It's been a rough couple of weeks for the Austin Police Department. On July 26, news broke of an officer-involved shooting in which an unarmed man was shot in the back of the neck by an Austin police detective during a bank robbery investigation.
It quickly became clear the two incidents were unrelated, because the suspect who allegedly robbed the Benchmark Bank was an older Caucasian man wearing a fishing hat, and the man APD detective Charles Kleinert shot was a 32-year-old African-American man named Larry Jackson Jr.
Reaction to the news was swift, with outlets across the area reporting on Jackson's death and protestors converging on police headquarters with signs. Many of the protestors called for the resignation of police chief Art Acevedo.
Kleinert's defenders were quick to point out that Jackson was acting in a suspicious manner, prompting Kleinert to leave his bank robbery investigation, commandeer a car and follow Jackson under a bridge. Reports that Jackson was carrying false identification was confirmed to the Austin American Statesman. What Jackson was intending to do with that ID is — and will likely remain — a mystery.
On August 6, city manager Marc Ott asked the Department of Justice to launch a formal investigation into APD's practices and public relations. This is not the first time the DOJ has been called in to review the city's police force.
In 2007, at the behest of the NAACP and the Texas Civil Rights Project, the DOJ began a formal inquiry into all of APD's practices. They finalized their report in a letter on May 27, 2011. It reads in part:
We do not find reasonable cause to believe that APD has engaged in a pattern or practice that violated the Constitution of law of the United States.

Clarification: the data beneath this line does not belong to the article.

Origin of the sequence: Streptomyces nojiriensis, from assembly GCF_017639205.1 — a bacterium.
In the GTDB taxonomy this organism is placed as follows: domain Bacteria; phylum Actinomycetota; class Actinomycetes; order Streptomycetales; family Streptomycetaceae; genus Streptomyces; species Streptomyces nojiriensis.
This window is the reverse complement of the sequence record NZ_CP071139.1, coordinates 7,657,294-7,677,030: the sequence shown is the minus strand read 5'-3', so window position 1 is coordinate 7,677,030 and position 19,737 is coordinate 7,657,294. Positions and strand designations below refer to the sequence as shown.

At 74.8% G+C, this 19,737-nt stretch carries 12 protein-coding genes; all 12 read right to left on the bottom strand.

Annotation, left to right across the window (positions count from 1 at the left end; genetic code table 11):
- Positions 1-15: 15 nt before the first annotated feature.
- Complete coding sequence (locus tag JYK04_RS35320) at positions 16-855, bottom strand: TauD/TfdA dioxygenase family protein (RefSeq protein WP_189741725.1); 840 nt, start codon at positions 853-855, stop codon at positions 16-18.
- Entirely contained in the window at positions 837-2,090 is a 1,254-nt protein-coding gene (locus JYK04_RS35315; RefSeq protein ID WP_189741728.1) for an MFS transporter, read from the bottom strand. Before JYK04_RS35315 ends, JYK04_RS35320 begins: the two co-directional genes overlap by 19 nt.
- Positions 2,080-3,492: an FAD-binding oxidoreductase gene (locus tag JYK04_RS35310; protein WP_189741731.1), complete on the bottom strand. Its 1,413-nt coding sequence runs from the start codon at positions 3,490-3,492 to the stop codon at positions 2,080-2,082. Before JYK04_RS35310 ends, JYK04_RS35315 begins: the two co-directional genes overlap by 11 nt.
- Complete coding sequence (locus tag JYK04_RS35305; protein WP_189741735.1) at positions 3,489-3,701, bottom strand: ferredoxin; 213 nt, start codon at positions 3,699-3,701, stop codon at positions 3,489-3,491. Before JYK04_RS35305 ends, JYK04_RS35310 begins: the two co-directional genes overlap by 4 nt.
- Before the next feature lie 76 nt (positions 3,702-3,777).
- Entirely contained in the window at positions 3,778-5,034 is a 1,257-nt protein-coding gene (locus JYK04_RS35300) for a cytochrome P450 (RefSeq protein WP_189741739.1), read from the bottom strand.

Despite not finding any reasonable cause, the DOJ did make more than 100 suggestions for improvements to APD protocol.
In reaction to the DOJ's findings, APD held a press conference on May 30, 2011, in which Acevedo made the following comments:
Today we can say with a great deal of pride that the Austin Police Department has been given a clean bill of health, and I would just ask you as community leaders to not scream out there’s a problem unless there truly is a problem, because it creates challenges. It creates a lot of challenges for the entire community and is not productive.
On May 30, 2011, just three days after the DOJ gave Austin's police department a clean bill of health — and only a few hours after Acevedo's press conference — an Austin police officer shot and killed Byron Carter Jr., an unarmed 20-year-black man.
In this latest inquiry, Ott has requested that APD's practices be compared to other police departments nationally. In his letter to the DOJ, Ott writes:
We have seen strong negative reactions to officer-involved shootings that have occurred since 2011, and numerous media stories questioning the tactics and motives of APD officers in these and other incidents.
These two incidents aside, there is evidence to suggest that APD continues to racially profile African-Americans in the Austin community in the two years after the DOJ completed its investigation. The department's 2012 Annual Racial Profiling Report notes that while blacks make up only 8 percent of Austin's demographics, they accounted for 13 percent of all traffic stops and almost a quarter of all searches.
The Department of Justice has yet to respond to Ott's request.